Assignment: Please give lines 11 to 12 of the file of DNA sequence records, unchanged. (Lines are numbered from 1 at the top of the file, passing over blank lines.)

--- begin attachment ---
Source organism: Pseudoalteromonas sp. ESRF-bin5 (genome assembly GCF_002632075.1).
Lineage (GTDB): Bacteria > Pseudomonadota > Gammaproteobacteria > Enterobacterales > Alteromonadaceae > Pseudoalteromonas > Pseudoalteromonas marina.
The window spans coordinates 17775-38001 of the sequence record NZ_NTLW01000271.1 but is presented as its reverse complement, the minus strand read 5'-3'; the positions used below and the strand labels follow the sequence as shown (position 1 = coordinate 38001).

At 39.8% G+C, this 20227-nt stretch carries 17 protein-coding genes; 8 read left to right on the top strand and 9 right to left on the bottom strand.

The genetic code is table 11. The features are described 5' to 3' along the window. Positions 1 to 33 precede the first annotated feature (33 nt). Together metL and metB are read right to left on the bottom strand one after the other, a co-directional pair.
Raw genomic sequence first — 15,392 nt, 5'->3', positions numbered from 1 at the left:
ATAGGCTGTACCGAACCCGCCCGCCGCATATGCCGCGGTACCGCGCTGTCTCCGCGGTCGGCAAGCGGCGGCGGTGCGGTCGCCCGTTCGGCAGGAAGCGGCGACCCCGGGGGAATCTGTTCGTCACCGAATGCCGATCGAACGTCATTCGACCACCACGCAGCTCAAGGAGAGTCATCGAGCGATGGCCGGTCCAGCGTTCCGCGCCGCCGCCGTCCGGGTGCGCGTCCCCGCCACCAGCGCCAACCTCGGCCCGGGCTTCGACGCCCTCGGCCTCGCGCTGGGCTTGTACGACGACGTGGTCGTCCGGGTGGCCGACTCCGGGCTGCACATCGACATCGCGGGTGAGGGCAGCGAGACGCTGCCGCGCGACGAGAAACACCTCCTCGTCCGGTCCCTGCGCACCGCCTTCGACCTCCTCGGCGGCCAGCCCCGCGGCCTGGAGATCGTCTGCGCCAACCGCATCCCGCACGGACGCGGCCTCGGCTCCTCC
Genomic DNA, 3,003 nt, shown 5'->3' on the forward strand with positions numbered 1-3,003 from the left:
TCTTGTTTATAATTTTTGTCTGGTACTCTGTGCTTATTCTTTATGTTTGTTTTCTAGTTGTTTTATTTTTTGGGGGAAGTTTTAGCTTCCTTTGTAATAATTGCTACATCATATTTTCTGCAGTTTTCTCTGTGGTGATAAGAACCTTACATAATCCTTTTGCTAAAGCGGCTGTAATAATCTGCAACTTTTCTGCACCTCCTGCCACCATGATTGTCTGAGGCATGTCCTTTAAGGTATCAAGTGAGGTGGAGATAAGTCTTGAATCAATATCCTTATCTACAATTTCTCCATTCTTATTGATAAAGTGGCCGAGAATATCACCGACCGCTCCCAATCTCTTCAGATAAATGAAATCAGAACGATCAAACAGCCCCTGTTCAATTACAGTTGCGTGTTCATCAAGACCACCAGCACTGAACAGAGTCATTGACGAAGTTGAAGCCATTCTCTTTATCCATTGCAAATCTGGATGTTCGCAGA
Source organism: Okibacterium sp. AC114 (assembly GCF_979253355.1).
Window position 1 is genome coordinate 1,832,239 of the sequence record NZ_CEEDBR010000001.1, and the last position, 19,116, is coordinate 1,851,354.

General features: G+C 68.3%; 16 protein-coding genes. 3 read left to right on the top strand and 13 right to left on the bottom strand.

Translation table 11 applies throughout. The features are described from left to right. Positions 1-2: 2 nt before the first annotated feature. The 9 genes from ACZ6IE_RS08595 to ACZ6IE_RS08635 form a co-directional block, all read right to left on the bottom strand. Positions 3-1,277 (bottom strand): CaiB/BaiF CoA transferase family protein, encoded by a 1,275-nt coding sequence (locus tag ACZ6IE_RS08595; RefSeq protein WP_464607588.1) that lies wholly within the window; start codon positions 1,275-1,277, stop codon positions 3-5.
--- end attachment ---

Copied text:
Window position 1 is genome coordinate 1,832,239 of the sequence record NZ_CEEDBR010000001.1, and the last position, 19,116, is coordinate 1,851,354.

General features: G+C 68.3%; 16 protein-coding genes. 3 read left to right on the top strand and 13 right to left on the bottom strand.